Let me try a very explicit proof. Consider the problem of taking a solution modulo $p^k$ and lifting to solutions modulo $p^{k+1}$. For this, we may assume that $X \subset \mathbb{A}^m$ is smooth and affine of dimension $n$, given by polynomials $f_1, \dotsc, f_r \in \mathbb{Z}_p[x_1, \dotsc, x_m]$. Let $\mathbf{a} \in \mathbb{Z}_p^m$ satisfy $f_1(\mathbf{a}) \equiv \dotsb \equiv f_r(\mathbf{a}) \equiv 0 \pmod{p^k}$.

To find points modulo $p^{k+1}$ that lift $\mathbf{a}$, you put $\mathbf{x} = \mathbf{a} + p^k \mathbf{y}$ and look for vectors $\mathbf{y}$ modulo $p$ giving solutions to $f_i(\mathbf{x}) \equiv 0 \pmod{p^{k+1}}$. Taylor expansion gives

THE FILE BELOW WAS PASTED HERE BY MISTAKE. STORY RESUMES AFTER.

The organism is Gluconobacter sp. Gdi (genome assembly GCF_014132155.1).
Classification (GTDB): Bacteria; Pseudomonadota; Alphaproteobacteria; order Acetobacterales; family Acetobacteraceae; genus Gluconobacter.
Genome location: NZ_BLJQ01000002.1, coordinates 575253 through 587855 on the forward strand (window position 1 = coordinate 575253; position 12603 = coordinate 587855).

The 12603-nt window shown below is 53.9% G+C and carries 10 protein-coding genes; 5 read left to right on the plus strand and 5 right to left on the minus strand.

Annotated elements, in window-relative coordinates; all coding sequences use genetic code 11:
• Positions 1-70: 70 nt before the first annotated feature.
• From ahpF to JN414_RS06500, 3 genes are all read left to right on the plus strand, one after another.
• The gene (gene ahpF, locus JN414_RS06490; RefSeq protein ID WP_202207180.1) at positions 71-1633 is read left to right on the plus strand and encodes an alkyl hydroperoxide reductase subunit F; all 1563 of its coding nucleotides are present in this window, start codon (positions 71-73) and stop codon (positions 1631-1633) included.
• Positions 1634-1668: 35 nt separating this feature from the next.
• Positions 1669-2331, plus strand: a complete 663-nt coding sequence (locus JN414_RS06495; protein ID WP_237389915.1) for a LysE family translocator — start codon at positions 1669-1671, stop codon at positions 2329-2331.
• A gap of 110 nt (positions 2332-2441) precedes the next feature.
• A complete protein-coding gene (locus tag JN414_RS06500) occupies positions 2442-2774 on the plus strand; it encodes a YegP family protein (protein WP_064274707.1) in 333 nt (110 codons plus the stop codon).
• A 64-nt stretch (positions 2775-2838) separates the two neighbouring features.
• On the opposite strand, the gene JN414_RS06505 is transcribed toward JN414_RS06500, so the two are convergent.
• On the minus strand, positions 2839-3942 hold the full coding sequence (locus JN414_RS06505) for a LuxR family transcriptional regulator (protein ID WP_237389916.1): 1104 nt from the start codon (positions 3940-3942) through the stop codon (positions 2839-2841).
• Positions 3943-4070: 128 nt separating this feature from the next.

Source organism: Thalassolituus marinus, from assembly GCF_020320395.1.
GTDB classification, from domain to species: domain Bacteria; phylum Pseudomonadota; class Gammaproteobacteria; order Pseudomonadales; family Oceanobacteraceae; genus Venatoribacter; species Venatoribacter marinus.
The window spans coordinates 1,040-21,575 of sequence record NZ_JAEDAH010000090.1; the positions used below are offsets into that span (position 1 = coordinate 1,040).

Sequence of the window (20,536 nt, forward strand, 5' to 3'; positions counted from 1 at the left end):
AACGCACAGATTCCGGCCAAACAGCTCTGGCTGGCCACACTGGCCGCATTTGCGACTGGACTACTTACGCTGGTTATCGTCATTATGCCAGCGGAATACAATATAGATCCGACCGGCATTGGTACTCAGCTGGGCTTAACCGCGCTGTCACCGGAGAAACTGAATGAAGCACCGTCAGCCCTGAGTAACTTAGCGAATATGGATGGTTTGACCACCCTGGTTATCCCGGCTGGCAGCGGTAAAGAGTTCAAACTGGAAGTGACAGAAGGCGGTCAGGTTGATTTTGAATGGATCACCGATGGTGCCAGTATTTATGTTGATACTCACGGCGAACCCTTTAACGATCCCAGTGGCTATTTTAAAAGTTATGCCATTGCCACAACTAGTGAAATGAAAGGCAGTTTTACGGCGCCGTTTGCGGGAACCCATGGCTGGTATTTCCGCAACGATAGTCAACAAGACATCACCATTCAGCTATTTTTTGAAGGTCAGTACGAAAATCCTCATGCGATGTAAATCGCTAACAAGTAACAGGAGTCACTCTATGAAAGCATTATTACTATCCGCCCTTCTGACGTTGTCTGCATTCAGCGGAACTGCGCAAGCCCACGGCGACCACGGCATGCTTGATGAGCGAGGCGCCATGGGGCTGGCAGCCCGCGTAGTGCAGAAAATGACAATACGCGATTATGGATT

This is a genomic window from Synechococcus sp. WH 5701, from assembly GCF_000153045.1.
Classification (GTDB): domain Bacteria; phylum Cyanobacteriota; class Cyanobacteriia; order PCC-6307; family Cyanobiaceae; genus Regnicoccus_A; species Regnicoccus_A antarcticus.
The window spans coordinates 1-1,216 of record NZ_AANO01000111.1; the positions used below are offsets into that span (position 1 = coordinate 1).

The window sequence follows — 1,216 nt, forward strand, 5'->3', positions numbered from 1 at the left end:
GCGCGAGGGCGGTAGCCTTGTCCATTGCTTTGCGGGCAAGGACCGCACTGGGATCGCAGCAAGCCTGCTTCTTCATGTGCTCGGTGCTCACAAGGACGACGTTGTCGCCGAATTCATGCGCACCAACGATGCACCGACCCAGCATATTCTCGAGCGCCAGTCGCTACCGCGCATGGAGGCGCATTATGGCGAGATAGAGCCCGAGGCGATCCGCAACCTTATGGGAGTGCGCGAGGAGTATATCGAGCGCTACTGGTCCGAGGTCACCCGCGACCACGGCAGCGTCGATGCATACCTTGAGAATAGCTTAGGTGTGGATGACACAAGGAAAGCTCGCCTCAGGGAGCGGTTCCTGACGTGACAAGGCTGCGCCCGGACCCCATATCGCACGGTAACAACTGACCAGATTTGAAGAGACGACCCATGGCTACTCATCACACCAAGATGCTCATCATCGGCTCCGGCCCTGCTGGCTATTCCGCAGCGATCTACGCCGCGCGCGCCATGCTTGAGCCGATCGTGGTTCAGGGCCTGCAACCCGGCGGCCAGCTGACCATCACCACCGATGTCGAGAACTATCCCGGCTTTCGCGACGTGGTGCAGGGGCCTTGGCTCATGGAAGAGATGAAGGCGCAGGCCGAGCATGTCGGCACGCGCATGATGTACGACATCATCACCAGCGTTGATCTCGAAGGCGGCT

$(f_1(\mathbf{x}), \dotsc, f_r(\mathbf{x})) = (f_1(\mathbf{a}, \dotsc, f_r(\mathbf{a})) + p^k \mathbf{J}(\mathbf{a}) \mathbf{y} + O(p^{k+1})$

where $\mathbf{J}$ is the Jacobian matrix $(\partial(f_i)/\partial x_j)$. Dividing by $p^k$ and reducing modulo $p$ gives an inhomogeneous linear equation over $\mathbf{F}_p$:

$\mathbf{J}(\mathbf{a}) \mathbf{y} \equiv -p^{-k} (f_1(\mathbf{a}, \dotsc, f_r(\mathbf{a})) \pmod{p}$ .

That $X$ is smooth over $\mathbb{Z}_p$ at $\mathbf{a}$ implies that $\mathbf{J}(\mathbf{a})$, when reduced modulo $p$, has rank $m-n$. The space of solutions $\mathbf{y}$ is non-empty, by Hensel's Lemma, so is a linear space of dimension $n$ over $\mathbb{F}_p$. In this way you see that every solution modulo $p^k$ lifts to precisely $p^n$ solutions modulo $p^{k+1}$, and you get your formula by induction.